The beautiful slope which we had seen consisted of water grass and reed tops; the bank itself was of firm moist clay; and the river bottom close under it was soft mud.  We tried a little way up and down, but found deeper water, more mud and reeds, and no break in the bank; there was not even a lagavaan slide, a game path, or a drinking-place.  There seemed to be nothing for it but to go back again and try somewhere else. Hall was `bad to beat' when he started on anything--he did not know how to give in; but when he looked at the bank and said, "We'll have a shot at this," I thought at first he was joking.  Later, to my remark that
"no horse ever born would face that," he answered that "any way we could try: it would be just as good as hunting for more places of the same sort!" I do not know the height of the bank, as we were not thinking of records at that time, but there are certain facts which enable one to guess fairly closely. Tsetse was ranged up beside the bank, and Hall standing in the saddle threw his rifle and bandolier up and scrambled out himself.  I then loosened Tsetse's girths from my seat on Snowball, and handed up the packed saddle--Hall lying down on the bank to take it from me; and we did the same with Snowball's load, including my own clothes, for, as it was already sundown, a ducking was not desirable, I loosened one side of Tsetse's reins, and after attaching one of mine in order to give the necessary length to them threw the end up to Hall, and he cut and handed me a long supple rod for a whip to stir Tsetse to his best endeavours. The water there was rather more than half saddle-flap high; I know that because it just left me a good expanse of hind quarters to aim at when the moment came. "Now!" yelled Hall, "Up, Tsetse!  Up!"; and whack went the stick! Tsetse reared up, right on end; he could not reach the top but struck his fore feet into the moist bank near the top, and with a mighty plunge that soused Snowball and me, went out.  The tug on the leading rein, on which Hall had thrown all his weight when Tsetse used it to lever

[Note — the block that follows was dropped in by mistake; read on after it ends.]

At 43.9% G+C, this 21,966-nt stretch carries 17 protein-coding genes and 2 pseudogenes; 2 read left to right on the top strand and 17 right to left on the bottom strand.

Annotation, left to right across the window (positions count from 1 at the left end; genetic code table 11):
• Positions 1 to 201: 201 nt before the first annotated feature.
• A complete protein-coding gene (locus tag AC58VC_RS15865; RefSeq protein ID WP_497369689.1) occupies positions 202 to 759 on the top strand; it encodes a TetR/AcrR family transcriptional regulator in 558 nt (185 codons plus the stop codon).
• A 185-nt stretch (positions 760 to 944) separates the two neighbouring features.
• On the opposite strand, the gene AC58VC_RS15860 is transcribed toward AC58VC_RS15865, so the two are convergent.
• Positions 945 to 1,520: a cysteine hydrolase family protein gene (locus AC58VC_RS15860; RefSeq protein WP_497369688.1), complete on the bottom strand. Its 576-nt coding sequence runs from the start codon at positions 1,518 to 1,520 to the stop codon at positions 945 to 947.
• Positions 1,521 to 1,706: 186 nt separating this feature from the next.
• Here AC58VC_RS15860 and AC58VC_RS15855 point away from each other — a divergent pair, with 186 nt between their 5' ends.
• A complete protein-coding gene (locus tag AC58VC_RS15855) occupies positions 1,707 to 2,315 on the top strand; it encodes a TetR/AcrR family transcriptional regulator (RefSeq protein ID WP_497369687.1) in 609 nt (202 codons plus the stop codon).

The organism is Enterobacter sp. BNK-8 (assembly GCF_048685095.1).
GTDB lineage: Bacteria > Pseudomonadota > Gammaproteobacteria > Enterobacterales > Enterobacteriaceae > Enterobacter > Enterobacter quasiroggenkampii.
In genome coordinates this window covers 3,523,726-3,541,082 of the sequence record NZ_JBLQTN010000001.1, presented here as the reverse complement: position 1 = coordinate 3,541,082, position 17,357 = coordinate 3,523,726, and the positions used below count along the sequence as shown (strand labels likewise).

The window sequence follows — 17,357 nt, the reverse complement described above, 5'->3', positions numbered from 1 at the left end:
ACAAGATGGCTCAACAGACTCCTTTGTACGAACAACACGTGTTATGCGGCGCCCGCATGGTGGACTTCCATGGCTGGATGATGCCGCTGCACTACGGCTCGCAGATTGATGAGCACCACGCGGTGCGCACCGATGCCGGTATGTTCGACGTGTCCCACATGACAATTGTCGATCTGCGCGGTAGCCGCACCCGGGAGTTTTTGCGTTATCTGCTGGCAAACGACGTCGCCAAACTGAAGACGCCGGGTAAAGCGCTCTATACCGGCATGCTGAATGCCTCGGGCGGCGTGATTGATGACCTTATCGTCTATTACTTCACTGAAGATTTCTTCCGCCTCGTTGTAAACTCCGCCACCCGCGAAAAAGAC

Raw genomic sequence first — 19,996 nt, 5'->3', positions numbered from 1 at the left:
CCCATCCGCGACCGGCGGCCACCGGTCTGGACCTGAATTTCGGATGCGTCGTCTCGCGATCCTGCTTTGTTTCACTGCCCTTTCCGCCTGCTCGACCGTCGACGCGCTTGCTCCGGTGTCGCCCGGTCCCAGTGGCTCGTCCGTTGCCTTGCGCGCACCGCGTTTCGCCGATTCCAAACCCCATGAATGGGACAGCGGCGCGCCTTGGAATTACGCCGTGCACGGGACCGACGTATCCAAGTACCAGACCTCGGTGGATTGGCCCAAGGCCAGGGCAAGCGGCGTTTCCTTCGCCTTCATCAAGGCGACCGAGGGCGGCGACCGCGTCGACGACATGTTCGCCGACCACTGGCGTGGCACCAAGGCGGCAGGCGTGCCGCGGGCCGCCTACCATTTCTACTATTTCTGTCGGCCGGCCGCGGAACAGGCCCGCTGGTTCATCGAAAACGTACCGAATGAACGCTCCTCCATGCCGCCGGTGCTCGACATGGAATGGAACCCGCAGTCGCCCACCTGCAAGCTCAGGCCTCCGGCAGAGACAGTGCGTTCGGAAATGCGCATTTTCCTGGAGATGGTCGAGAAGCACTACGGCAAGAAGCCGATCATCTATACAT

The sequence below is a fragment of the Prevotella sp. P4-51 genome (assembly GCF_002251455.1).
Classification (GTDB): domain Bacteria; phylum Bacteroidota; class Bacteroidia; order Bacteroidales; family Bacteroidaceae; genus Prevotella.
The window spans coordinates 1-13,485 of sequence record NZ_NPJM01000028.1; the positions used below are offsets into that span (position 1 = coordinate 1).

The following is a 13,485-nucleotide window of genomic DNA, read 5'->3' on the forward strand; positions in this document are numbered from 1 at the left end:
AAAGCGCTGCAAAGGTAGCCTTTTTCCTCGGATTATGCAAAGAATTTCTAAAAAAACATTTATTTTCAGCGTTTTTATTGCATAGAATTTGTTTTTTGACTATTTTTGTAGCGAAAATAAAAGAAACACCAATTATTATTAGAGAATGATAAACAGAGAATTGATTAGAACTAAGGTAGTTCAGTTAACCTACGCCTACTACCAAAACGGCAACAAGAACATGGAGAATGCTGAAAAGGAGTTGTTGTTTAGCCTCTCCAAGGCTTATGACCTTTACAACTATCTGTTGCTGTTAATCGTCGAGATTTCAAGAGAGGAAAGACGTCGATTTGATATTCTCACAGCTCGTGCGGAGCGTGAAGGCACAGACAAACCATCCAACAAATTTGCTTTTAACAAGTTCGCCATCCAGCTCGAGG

himself up, had jerked Hall flat on his face; but he was up in a minute, and releasing Tsetse threw back the rein to get Snowball to face it while the example was fresh. Then for the first time we thought of the crocodiles--and the river was full of them!  But Snowball without some one behind him with a stick would never face that jump, and there was nothing for it but to fire some scaring shots, and slip into the water and get the job over as quickly as possible.

Wednesday, July 25, 2012

Jock Of The Bushveld by Sir Percy Fitzpatrick ( Chapter 18 )( Page 3 )Snowball and Tsetse

To the credit of Snowball stand certain things, however, and it is but justice to say that, when once in the ranks, he played his part well; and it is due to him to say that during one hard season a camp of waggons with their complement of men had to be kept in meat, and it was Snowball who carried--for short and long distances, through dry rough country, at all times of day and night, hot, thirsty and tired, and without a breakdown or a day's sickness--a bag that totalled many thousands of pounds in weight, and the man who made the bag.
"That wall-eyed brute of yours" was launched at me in bitterness of spirit on many occasions when Snowball led the normally well-behaved ones astray; and it is curious to note how strength of character or clear purpose will establish leadership among animals, as among men. Rooiland the restless, when dissatisfied with the grass or in want of
water, would cast about up wind for a few minutes and then with his hot eyeballs staring and nostrils well distended choose his line, going resolutely along and only pausing from time to time to give a low moan for signal and allow the straggling string of unquestioning followers to catch up.  When Rooiland had `trek fever' there was no rest for herd boys.  So too with old Snowball: he led the well-behaved astray and they followed him blindly.  Had Snowball been a schoolboy, a wise headmaster would have expelled him--for the general good and discipline of the school.
On one long horseback journey through Swaziland to the coast, where few white men and no horses had yet been seen, we learned to know Snowball